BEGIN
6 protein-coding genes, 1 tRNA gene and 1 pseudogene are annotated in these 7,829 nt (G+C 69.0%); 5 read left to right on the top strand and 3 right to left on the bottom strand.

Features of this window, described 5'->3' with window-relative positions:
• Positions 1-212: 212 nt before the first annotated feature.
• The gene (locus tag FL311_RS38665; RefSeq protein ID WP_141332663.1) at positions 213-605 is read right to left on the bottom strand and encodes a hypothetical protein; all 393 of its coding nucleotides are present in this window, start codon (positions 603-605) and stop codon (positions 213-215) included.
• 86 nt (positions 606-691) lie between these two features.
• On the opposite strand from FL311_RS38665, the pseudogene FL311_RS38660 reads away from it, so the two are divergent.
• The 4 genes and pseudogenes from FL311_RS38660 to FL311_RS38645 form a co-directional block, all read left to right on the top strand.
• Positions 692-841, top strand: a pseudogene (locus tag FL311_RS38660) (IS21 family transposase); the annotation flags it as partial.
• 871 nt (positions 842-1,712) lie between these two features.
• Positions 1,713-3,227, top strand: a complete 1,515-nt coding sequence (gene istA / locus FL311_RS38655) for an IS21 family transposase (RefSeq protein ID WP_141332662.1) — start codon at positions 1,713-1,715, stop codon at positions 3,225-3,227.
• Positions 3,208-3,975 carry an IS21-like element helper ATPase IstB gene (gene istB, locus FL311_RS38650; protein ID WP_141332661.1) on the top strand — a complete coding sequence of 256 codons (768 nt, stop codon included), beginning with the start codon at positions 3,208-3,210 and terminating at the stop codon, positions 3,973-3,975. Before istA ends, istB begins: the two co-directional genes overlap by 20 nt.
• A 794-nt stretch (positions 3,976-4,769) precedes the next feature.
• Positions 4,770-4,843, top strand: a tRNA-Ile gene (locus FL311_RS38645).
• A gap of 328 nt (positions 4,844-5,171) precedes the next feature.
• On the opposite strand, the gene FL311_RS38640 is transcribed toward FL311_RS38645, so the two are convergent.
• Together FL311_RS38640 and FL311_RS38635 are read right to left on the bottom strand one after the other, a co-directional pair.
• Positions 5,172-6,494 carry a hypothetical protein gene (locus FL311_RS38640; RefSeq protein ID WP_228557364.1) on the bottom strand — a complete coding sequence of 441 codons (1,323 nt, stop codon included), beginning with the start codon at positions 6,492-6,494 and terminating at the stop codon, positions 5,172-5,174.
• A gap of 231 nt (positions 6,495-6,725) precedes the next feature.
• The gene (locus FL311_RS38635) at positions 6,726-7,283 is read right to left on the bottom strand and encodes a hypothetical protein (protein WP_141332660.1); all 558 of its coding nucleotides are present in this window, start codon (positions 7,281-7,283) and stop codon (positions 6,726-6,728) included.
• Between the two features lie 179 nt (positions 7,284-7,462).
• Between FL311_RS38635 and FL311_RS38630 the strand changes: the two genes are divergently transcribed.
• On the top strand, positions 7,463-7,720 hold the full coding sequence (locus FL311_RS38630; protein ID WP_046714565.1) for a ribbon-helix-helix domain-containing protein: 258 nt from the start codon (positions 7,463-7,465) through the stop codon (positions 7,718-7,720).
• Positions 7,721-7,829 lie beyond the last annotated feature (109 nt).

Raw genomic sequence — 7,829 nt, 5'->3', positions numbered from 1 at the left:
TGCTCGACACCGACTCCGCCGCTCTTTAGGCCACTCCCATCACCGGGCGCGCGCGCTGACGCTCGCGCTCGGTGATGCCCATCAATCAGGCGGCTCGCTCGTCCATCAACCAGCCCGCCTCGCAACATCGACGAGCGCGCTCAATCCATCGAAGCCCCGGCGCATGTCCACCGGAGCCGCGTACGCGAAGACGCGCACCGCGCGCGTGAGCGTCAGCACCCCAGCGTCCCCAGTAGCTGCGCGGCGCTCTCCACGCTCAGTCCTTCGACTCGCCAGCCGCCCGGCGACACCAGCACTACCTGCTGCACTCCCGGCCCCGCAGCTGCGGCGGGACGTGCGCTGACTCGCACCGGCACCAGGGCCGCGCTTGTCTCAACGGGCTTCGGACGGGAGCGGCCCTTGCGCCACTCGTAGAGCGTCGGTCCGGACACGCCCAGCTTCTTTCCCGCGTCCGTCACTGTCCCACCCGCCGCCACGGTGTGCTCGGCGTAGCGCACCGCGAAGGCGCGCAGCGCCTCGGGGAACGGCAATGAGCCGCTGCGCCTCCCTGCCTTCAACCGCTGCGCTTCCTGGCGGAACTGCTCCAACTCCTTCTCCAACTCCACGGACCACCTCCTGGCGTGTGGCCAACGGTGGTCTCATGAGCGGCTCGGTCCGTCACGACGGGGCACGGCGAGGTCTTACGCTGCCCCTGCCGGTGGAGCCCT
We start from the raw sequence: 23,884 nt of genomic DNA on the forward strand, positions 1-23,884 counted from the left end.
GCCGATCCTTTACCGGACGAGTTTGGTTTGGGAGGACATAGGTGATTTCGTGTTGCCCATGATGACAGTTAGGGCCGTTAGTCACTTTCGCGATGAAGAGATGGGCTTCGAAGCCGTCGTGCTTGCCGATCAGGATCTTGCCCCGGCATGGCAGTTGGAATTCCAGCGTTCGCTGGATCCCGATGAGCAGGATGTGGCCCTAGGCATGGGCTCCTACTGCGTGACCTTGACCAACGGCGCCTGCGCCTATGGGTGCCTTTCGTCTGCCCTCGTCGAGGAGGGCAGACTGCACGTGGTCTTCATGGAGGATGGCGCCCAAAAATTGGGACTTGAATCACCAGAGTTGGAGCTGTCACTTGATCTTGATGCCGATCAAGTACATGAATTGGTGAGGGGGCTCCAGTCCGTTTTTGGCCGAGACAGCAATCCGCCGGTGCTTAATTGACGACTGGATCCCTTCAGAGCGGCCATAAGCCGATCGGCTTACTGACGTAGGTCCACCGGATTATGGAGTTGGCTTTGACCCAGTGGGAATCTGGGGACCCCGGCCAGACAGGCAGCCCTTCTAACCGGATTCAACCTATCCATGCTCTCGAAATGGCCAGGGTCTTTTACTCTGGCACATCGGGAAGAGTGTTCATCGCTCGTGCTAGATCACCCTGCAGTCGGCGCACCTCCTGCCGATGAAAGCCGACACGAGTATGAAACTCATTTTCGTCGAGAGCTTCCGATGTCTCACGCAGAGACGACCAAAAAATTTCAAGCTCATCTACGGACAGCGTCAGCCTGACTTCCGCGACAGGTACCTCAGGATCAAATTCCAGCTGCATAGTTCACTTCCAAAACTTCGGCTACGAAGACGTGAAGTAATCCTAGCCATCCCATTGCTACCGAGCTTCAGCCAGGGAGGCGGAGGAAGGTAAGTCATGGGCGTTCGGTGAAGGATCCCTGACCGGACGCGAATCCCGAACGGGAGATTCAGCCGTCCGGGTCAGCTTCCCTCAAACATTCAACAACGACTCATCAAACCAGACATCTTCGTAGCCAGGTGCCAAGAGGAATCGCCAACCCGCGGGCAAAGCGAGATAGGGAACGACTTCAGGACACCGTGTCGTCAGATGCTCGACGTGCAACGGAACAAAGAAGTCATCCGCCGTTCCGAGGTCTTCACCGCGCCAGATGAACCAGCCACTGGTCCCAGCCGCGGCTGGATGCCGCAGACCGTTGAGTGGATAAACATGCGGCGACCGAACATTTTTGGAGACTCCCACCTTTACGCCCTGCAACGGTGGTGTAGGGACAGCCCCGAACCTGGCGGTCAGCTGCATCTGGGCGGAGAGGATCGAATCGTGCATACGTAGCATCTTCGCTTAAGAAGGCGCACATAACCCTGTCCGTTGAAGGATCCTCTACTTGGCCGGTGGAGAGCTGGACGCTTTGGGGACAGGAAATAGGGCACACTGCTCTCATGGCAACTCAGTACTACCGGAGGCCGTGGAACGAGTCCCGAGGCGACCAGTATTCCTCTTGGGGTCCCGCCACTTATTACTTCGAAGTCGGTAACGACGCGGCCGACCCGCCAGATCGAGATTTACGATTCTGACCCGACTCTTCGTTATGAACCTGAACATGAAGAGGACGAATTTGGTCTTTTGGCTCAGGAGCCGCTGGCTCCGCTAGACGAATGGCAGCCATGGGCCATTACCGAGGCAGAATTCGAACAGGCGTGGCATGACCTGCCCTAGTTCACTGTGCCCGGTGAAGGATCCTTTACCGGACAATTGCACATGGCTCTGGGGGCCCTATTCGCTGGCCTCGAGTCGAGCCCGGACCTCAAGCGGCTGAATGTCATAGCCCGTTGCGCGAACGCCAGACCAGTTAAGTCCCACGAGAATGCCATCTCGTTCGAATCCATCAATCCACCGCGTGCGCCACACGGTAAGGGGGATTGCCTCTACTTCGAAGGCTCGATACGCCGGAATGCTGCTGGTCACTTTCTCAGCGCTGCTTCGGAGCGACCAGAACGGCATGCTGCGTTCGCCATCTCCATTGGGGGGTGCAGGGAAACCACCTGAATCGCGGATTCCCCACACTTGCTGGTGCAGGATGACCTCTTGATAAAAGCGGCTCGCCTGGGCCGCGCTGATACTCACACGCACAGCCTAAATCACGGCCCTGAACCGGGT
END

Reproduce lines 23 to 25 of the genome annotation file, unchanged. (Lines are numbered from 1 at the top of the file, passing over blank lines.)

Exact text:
• Positions 7,721-7,829 lie beyond the last annotated feature (109 nt).

Raw genomic sequence — 7,829 nt, 5'->3', positions numbered from 1 at the left:
TGCTCGACACCGACTCCGCCGCTCTTTAGGCCACTCCCATCACCGGGCGCGCGCGCTGACGCTCGCGCTCGGTGATGCCCATCAATCAGGCGGCTCGCTCGTCCATCAACCAGCCCGCCTCGCAACATCGACGAGCGCGCTCAATCCATCGAAGCCCCGGCGCATGTCCACCGGAGCCGCGTACGCGAAGACGCGCACCGCGCGCGTGAGCGTCAGCACCCCAGCGTCCCCAGTAGCTGCGCGGCGCTCTCCACGCTCAGTCCTTCGACTCGCCAGCCGCCCGGCGACACCAGCACTACCTGCTGCACTCCCGGCCCCGCAGCTGCGGCGGGACGTGCGCTGACTCGCACCGGCACCAGGGCCGCGCTTGTCTCAACGGGCTTCGGACGGGAGCGGCCCTTGCGCCACTCGTAGAGCGTCGGTCCGGACACGCCCAGCTTCTTTCCCGCGTCCGTCACTGTCCCACCCGCCGCCACGGTGTGCTCGGCGTAGCGCACCGCGAAGGCGCGCAGCGCCTCGGGGAACGGCAATGAGCCGCTGCGCCTCCCTGCCTTCAACCGCTGCGCTTCCTGGCGGAACTGCTCCAACTCCTTCTCCAACTCCACGGACCACCTCCTGGCGTGTGGCCAACGGTGGTCTCATGAGCGGCTCGGTCCGTCACGACGGGGCACGGCGAGGTCTTACGCTGCCCCTGCCGGTGGAGCCCT